Updated: May 5, 2024

Qualifying and Requesting IRS First Time Penalty Abatement Waiver

first time IRS penalty abatement

First-time penalty abatement (FTA) is when the IRS removes penalties from your taxes owed. That includes penalties for failure to file, failure to pay, and failure to deposit. The IRS also removes interest related to those penalties. It applies to the tax periods ending after December 31st, 2000, and it is sometimes, called one-time forgiveness. In March 2023, the Internal Revenue Manual was updated with changes to the FTA program (discussed below). 

Which Penalties Does the First Time Penalty Abatement Cover?

The FTA erases failure-to-file penalties for 1040s (individuals) and S-Corps. The IRS considers a Substitute For Return (SFR) as a filed return. In either case, this is a stiff penalty for failing to file or filing late. The penalty is 5% of your balance per month.

The FTA also eliminates the failure-to-pay penalty for 1040s (individuals). This penalty is 1/2 percent (.5%) of your outstanding taxes owed per month. If you have penalties related to an audit, you may be able to get rid of those as well (but not accuracy-related penalties).

Finally, the FTA also erases penalties related to a Failure to Deposit (941s) regarding payroll taxes (employment taxes).  This would include things such as the deposit wasn’t made timely, for the correct amount, or in the correct manner.


How to Qualify for the First Time Penalty Abatement (FTA)

To qualify for this penalty abatement, you must meet three basic criteria:

1. You incurred no penalties or penalty abatements for the three prior tax years to the year you are requesting an FTA for.

The IRS only considers penalties that exceed $100. For example, if you received a $50 penalty in one of the previous three years, you can still qualify for the abatement.

If you incurred penalties for underpaying estimated tax in previous years, don’t worry. The IRS does not take those penalties into account. You can still qualify for the first-time penalty abatement.

2. You have filed an original return for the year you are requesting an FTA for and the 3 prior years (look back period).

3. You are no longer required to be in a payment agreement if any outstanding balances exist to request FTA (IRM update March 2023). 

How to Apply for a First Time Penalty Abatement

Taxpayers may apply for first-time penalty abatement online, in writing, or over the phone. In most cases, you can make the request over the phone but you can leverage Form 843.  In some cases, if you qualify, the IRS removes the penalties on the spot. In other cases, the IRS agrees to remove the penalties, but it does not do so until the tax owed is paid in full. To get an FTA, the taxpayer has to have an outstanding balance or the RSED (refund statute expiration date) for the FTA year in question cannot be expired.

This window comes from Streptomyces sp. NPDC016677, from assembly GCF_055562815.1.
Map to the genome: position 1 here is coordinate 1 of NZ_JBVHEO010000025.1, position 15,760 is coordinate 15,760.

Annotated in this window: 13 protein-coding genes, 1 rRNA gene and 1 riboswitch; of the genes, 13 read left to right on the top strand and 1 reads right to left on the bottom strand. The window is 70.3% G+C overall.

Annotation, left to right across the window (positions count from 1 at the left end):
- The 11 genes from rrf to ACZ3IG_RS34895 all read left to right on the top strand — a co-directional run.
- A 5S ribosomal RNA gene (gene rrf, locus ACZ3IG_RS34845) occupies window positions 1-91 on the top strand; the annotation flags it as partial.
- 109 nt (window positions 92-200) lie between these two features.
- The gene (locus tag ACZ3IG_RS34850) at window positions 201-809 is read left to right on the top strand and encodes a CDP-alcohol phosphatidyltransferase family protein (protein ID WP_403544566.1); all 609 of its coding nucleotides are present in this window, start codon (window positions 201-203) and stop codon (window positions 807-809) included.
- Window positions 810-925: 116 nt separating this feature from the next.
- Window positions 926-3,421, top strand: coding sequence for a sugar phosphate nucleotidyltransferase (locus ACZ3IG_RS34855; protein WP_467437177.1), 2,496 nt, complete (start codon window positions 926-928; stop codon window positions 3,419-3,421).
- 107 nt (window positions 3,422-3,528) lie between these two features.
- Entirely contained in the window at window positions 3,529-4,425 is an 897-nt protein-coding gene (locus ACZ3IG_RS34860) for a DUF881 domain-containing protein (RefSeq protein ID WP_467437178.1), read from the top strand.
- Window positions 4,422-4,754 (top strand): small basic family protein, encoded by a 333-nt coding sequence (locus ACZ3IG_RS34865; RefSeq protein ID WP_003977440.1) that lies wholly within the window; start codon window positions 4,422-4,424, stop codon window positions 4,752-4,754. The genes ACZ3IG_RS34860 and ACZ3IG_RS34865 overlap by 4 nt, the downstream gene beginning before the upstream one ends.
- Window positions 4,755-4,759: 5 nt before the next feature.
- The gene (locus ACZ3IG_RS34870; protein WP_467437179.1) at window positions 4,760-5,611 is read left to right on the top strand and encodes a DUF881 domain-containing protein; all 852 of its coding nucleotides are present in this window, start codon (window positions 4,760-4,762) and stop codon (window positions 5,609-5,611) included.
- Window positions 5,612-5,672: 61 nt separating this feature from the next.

If the IRS refuses to remove the penalties right away, you will continue to see the penalties growing. As long as you qualify for the abatement, you don’t have to worry about that. The penalties will be removed eventually.

How Much Can Be Abated

The IRS only removes penalties incurred in the first year. There is a monetary limit on the number of penalties that can be removed. The agency has not published a limit, but it appears to be up to $10,000 for most phone calls. Taxpayers can get an FTA over $10,000 but generally requires the request in writing. Furthermore, the IRS allows the FTA once every four years.

Abatement for Penalties More Than a Year Old

If you have tax penalties that extend back more than a year, or you intend to abate other types of penalties (e.g. Accuracy Related Penalty) the IRS will only remove them if you show “reasonable cause.” That means that you had a serious reason for not paying or filing your taxes. To qualify, the situation must be out of your control. However, you must also show that you took steps to get past the issue. Basically, the IRS wants to see that you really tried to comply, but that it truly wasn’t possible. In most cases, you will want to leverage Form 843 and attach a letter explaining the circumstances showing why you were unable to comply.

Examples of Reasonable Cause

There are a number of situations that can constitute reasonable cause. Here are some of the most common reasons accepted by the IRS:

  • Records destroyed by flood, fire, or natural disaster
  • Inability to calculate the amount owed due to a lack of records
  • You were in Rehab or Prison
  • You were held hostage in another country
  • A close family member (spouse, child, etc) died
  • A civil disturbance such as a mail strike prevented you from making payment
  • You received bad information from a tax professional
  • Bad advice from an IRS representative

In many cases, you may want to appeal or have a tax professional appeal on your behalf if a penalty abatement request is initially denied. Some important questions to consider: 

  • Do you have good reason that relates to why you were unable to comply?
  • Do the dates and times coincide?
  • If business related, can you show documentation that shows that business care or prudence was used?
  • Have you abated tax penalties in the past and what is your compliance history?

In some cases, you can even receive an abatement for an error. However, you need to demonstrate that the error was made in good faith. The IRS may also accept other reasons. You should show that the issue created a situation where you truly couldn’t pay or file on time.

The IRS offers first-time penalty abatement and abatement for reasonable cause for other years or other types of penalties. However, many taxpayers don’t even know about these programs.

If you are looking for assistance with a tax professional who has penalty abatement experience, start a search below. 



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